The dollar awakens
The dollar rose to its highest level since late November on Thursday, reversing a major market theme that had been in place for about a year.
Why it matters: The weak dollar had been a big help for large multinational companies, especially Big Tech companies, and had generally lost value in concert with the rise in stock prices for most of 2020.
What's happening: As central banks around the world, including the European Central Bank and the Bank of Japan, look poised to potentially restart bond-buying programs and even lower interest rates, Fed Chair Jerome Powell's insistence that the U.S. stay the course has made the dollar more attractive among market participants.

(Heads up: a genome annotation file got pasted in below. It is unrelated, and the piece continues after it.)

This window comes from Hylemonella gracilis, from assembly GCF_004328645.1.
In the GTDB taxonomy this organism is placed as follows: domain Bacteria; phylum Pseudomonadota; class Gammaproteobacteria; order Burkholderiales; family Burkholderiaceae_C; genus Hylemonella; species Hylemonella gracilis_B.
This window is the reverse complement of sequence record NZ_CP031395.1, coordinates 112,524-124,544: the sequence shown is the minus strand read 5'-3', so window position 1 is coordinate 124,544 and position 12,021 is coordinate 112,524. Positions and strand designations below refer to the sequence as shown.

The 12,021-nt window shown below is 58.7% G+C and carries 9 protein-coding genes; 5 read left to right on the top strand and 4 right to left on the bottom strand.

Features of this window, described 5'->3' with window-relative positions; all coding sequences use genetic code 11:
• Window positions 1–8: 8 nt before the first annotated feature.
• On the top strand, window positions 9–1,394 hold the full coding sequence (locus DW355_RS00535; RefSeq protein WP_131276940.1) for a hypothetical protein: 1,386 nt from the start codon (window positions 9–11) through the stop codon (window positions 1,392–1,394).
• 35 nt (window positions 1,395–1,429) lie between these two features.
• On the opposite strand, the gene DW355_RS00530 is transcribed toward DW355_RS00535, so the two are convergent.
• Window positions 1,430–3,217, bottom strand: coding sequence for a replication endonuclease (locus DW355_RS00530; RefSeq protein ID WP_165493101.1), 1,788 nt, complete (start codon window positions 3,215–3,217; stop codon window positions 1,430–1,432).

Where it stands: The dollar index, which measures the greenback against a group of developed market currencies, is now above its 100-day moving average for the first time in 10 months.
- The dollar also rose to a 10-month high against the Japanese yen.
What to watch: A strong dollar typically weighs on the prices of oil and other commodities because they are priced in dollars.
- But even as copper, gold and other commodity bellwethers have suffered in recent days as the dollar has gained, oil prices have continued to push higher, notching new highs.